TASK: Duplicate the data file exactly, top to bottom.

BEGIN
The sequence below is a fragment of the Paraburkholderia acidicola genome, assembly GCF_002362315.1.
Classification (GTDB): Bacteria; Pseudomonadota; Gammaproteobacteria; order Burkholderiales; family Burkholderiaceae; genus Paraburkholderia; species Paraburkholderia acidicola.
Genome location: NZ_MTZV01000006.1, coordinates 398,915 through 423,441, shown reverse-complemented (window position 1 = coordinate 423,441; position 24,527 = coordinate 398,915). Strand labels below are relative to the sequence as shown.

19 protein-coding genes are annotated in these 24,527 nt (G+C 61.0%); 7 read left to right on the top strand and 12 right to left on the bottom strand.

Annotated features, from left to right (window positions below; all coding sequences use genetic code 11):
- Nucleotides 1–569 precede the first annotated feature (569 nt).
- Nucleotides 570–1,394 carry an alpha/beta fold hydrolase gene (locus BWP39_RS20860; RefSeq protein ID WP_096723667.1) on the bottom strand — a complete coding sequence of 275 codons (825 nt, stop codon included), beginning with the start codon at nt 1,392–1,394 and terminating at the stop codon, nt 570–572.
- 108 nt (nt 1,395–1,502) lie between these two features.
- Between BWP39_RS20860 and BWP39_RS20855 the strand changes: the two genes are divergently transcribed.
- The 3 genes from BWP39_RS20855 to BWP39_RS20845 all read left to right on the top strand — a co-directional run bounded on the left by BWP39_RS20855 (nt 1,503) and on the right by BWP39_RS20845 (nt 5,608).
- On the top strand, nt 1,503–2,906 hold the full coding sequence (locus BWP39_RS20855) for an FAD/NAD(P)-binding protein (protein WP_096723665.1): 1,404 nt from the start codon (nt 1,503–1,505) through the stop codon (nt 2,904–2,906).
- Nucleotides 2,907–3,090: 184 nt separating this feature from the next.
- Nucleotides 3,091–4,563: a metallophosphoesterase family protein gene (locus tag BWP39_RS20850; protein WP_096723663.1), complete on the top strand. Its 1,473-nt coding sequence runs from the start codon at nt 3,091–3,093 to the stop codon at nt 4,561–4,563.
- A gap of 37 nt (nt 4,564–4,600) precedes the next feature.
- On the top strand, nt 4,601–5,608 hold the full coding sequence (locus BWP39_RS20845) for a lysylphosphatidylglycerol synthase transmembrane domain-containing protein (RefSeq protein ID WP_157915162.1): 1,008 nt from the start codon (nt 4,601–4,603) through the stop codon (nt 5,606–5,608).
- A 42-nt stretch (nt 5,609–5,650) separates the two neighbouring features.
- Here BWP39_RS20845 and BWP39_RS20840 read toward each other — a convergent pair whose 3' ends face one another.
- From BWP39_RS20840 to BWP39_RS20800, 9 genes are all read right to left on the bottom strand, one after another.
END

The sequence below is a fragment of the Paraburkholderia acidicola genome, assembly GCF_002362315.1.
Classification (GTDB): Bacteria; Pseudomonadota; Gammaproteobacteria; order Burkholderiales; family Burkholderiaceae; genus Paraburkholderia; species Paraburkholderia acidicola.
Genome location: NZ_MTZV01000006.1, coordinates 398,915 through 423,441, shown reverse-complemented (window position 1 = coordinate 423,441; position 24,527 = coordinate 398,915). Strand labels below are relative to the sequence as shown.

19 protein-coding genes are annotated in these 24,527 nt (G+C 61.0%); 7 read left to right on the top strand and 12 right to left on the bottom strand.

Annotated features, from left to right (window positions below; all coding sequences use genetic code 11):
- Nucleotides 1–569 precede the first annotated feature (569 nt).
- Nucleotides 570–1,394 carry an alpha/beta fold hydrolase gene (locus BWP39_RS20860; RefSeq protein ID WP_096723667.1) on the bottom strand — a complete coding sequence of 275 codons (825 nt, stop codon included), beginning with the start codon at nt 1,392–1,394 and terminating at the stop codon, nt 570–572.
- 108 nt (nt 1,395–1,502) lie between these two features.
- Between BWP39_RS20860 and BWP39_RS20855 the strand changes: the two genes are divergently transcribed.
- The 3 genes from BWP39_RS20855 to BWP39_RS20845 all read left to right on the top strand — a co-directional run bounded on the left by BWP39_RS20855 (nt 1,503) and on the right by BWP39_RS20845 (nt 5,608).
- On the top strand, nt 1,503–2,906 hold the full coding sequence (locus BWP39_RS20855) for an FAD/NAD(P)-binding protein (protein WP_096723665.1): 1,404 nt from the start codon (nt 1,503–1,505) through the stop codon (nt 2,904–2,906).
- Nucleotides 2,907–3,090: 184 nt separating this feature from the next.
- Nucleotides 3,091–4,563: a metallophosphoesterase family protein gene (locus tag BWP39_RS20850; protein WP_096723663.1), complete on the top strand. Its 1,473-nt coding sequence runs from the start codon at nt 3,091–3,093 to the stop codon at nt 4,561–4,563.
- A gap of 37 nt (nt 4,564–4,600) precedes the next feature.
- On the top strand, nt 4,601–5,608 hold the full coding sequence (locus BWP39_RS20845) for a lysylphosphatidylglycerol synthase transmembrane domain-containing protein (RefSeq protein ID WP_157915162.1): 1,008 nt from the start codon (nt 4,601–4,603) through the stop codon (nt 5,606–5,608).
- A 42-nt stretch (nt 5,609–5,650) separates the two neighbouring features.
- Here BWP39_RS20845 and BWP39_RS20840 read toward each other — a convergent pair whose 3' ends face one another.
- From BWP39_RS20840 to BWP39_RS20800, 9 genes are all read right to left on the bottom strand, one after another.